Not Your Grandma’s Tea: How to Make Compost Tea

Rebecca Flad    How To

When it comes to gardening, compost tea can truly be your best friend.

So what is compost tea?

Well in short, it is the utilization of water, compost and a food source to exponentially increase the amount of microbial activity. These microbes benefit the soil and in turn, benefit your plants. Additionally, it has been noted that compost tea can increase root growth and health. Even better, it can help ward off insects, bacteria and fungus that are not beneficial to your plants. This is done just as white blood cells overpower an infection or virus; the good bacteria in the tea out competes the harmful ones.

What goes into compost tea?

There are many different recipes floating around on the internet, most of which will work just fine. The most important thing to remember is that you are trying to multiply microorganisms like bacteria and fungi. These can be found in home compost, some bagged compost and vermicompost (compost using worms) or EWC (earth worm castings).

Now, to get the microbes to multiply they must have a food source. The most common food source is unsulphured blackstrap molasses but, you can also use fish hydrolysate, alfalfa meal and kelp meal to name a few.

Finally, the last component to ACT (aerated compost tea) is oxygen. This is where things can get expensive or relatively cheap based on how many gallons of tea you need.

Diluting Your Tea

Since water is merely a carrier of the microbes, diluting the tea is fine. I sometimes don’t dilute if I’m only going to need 5 gallons of water. However, if say I use 50 gallons of water I would dilute 10:1. That comes out to 5 gal of tea for 50 gallons of water.

Just remember, the more you dilute, the less microbes will get to each plant. While this is okay, you may want to use the tea more frequently if diluting heavily. Typically, I use diluted tea 1-2 times per week. Although, you can use it as much as you want just be careful that overwatering does not occur.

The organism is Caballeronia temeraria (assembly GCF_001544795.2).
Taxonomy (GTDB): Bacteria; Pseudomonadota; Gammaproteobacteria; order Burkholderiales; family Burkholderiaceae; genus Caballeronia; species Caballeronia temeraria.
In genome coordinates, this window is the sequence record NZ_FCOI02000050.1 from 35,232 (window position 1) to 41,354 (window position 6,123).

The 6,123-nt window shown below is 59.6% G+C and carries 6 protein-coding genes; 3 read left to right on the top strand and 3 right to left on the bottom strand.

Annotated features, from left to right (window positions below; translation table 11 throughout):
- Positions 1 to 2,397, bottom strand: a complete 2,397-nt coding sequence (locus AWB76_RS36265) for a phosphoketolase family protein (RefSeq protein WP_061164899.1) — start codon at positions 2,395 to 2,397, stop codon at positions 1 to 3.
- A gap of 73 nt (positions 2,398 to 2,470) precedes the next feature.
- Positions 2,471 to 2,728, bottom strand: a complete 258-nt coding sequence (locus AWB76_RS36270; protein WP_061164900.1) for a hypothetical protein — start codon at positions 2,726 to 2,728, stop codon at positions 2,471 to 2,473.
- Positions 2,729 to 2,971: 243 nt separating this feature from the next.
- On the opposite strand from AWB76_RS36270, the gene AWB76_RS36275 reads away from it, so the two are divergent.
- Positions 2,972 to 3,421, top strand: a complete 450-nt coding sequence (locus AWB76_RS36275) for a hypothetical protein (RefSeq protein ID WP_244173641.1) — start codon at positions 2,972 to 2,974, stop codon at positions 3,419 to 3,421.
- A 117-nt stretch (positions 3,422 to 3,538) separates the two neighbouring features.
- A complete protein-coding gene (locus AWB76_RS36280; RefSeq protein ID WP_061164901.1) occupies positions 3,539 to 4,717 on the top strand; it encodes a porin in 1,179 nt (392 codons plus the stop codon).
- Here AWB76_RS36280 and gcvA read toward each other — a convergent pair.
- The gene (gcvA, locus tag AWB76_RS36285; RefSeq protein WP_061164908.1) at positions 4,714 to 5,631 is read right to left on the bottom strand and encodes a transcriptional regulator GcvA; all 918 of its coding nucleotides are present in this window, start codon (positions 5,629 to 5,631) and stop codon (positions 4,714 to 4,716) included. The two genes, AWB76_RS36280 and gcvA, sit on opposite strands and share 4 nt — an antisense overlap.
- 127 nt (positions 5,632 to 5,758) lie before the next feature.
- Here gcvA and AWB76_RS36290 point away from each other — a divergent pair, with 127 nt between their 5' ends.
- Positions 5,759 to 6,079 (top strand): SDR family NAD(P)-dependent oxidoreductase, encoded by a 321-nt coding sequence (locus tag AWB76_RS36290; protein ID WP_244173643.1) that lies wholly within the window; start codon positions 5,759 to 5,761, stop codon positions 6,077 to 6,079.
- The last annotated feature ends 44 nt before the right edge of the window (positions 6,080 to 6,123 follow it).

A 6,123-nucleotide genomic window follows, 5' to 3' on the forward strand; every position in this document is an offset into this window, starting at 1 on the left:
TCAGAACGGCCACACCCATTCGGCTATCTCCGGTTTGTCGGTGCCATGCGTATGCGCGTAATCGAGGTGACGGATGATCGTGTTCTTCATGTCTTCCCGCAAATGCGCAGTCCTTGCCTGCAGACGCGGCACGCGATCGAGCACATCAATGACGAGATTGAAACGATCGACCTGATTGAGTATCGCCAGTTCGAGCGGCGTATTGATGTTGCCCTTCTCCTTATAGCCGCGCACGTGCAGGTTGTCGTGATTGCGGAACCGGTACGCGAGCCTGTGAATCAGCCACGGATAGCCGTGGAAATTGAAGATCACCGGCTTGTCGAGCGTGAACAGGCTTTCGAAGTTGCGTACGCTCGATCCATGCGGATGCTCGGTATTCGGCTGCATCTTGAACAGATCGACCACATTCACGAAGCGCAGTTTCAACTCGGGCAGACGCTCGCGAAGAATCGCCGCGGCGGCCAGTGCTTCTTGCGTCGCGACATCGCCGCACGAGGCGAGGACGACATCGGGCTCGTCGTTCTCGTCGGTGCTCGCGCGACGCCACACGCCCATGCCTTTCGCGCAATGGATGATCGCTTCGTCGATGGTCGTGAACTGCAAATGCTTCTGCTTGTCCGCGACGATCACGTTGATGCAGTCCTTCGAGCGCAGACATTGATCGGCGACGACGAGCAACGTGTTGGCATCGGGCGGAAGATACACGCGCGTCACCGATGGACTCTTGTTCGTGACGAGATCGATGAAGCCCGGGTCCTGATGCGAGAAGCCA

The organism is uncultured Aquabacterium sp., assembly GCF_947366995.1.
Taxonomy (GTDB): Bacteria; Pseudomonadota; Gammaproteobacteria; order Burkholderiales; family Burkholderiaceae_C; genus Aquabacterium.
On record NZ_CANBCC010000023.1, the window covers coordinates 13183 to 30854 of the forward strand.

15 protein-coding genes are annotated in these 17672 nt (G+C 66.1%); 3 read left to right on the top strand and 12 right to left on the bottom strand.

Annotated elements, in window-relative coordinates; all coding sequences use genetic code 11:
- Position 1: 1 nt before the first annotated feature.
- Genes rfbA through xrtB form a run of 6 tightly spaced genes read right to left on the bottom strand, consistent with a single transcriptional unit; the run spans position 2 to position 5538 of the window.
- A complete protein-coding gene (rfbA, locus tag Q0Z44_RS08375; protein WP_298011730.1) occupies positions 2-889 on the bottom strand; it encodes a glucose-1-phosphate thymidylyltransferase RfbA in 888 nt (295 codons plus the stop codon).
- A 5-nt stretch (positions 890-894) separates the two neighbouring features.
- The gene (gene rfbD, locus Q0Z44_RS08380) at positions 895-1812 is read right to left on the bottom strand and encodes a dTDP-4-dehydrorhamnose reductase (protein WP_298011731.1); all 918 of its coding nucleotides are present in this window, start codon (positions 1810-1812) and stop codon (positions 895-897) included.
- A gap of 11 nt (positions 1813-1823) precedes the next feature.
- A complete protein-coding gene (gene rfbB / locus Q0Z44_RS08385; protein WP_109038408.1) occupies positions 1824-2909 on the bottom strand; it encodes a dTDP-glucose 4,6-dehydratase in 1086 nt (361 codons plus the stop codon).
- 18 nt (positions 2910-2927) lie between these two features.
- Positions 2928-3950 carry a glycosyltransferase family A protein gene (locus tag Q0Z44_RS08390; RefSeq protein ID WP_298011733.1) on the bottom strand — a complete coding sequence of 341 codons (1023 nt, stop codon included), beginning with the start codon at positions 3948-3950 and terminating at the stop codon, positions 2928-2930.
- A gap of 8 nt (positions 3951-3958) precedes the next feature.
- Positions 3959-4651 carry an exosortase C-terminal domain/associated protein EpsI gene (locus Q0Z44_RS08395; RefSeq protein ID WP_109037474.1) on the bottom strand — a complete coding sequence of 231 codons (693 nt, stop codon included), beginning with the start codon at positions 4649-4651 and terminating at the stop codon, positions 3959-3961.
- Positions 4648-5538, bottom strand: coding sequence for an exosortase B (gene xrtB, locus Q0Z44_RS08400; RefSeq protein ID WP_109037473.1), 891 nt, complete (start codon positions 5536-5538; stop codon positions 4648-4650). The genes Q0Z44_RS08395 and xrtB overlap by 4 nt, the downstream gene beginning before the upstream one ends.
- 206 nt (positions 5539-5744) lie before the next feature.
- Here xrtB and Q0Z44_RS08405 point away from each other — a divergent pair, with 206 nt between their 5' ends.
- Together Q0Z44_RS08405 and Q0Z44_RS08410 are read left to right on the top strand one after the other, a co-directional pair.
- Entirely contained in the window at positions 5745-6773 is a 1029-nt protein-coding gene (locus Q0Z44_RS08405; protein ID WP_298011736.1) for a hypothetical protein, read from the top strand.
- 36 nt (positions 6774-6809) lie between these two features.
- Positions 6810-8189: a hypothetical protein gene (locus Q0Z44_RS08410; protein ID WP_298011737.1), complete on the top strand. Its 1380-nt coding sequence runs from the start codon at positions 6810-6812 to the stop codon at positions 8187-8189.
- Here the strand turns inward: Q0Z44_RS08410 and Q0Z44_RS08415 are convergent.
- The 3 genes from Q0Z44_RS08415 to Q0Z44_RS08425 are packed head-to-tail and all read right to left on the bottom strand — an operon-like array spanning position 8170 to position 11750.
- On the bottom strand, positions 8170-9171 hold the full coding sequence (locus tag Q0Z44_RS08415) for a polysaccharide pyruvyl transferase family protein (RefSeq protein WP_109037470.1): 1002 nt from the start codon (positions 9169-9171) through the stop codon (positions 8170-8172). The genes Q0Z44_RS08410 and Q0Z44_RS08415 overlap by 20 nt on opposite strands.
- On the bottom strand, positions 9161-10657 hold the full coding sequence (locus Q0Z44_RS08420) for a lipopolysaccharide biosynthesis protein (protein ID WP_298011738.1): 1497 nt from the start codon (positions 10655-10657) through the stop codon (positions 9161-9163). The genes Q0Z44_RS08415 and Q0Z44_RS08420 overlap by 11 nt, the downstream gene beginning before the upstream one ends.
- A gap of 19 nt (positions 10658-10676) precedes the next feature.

Choosing & Setting Up Your Air Pump

Now that you know how much tea you need to brew, you can decide on an air pump. Currently, I use an eco plus 3, which can be found at garden stores or online for about $40.

Once you’ve got an air pump to use, you will need the following to finish setting up your air pump to brew tea:

  • two 5 gallon buckets,
  • a few 5 gallon paint strainer bags,
  • some air stones or air diffusers
  • and tubing to attach the air stones to the pump.

*Please do not use standard aquarium pumps found at Walmart or Petco because they generally are not powerful enough to deliver the amount of oxygen needed.

Making Compost Tea

Now that we have everything setup and ready to go, we can start combining the ingredients and brewing our compost tea. For a 5 gallon brew, you will need the following ingredients:

  • 6 tbsp unsulphured blackstrap molasses
  • 1 cup Earth worm castings
  • ½ cup cow compost
  • ½ cup mushroom compost

Please note that the mushroom and cow compost are optional. These are not needed to create a nice brew. If you choose to leave those two ingredients out, use 2 cups of EWC rather than 1 cup.

adding water for compost tea

First, I like to add about 4 gallons of water to the 5 gallon bucket.

adding molasses to compost tea

This is followed by adding in the molasses. I mix that around by hand ensuring there isn’t any stuck to the bottom of the bucket.

aerating compost tea

Then, I drop in the air stones that are connected to the air pump and turn it on to begin aerating the mixture. After this, I add in the EWC and compost.

cover compost tea

Immediately after adding these, I put the paint strainer over the bucket to keep out any unwanted debris and bugs.

Now, you will let the tea brew for the next 12-48 hours. Usually, I brew mine about 20-24 hours. Additionally, I try to keep the temperature around 75 degrees Fahrenheit, so you may find brewing it indoors is best. Once you are done brewing, the tea should be used immediately. If you let it sit without any oxygen it may only last for a few hours.

Using Your Compost Tea

preparing to strain compost tea

Once the tea is finished brewing, I take off the paint strainer and put it inside the empty 5 gallon bucket.

straining compost tea

Then, I carefully pour the tea from the brewing bucket to the empty one to filter out any chunks of compost via the paint strainer.

After that, simply water into your garden or dilute and water into your garden.

top dressing from compost tea

BONUS: Use the leftover sludge as a top dressing for your plants.

Of course, we can’t forget the clean up either! After brewing, you should always thoroughly clean out the buckets, air stones and air lines. I usually use 3% hydrogen peroxide to do my cleaning.

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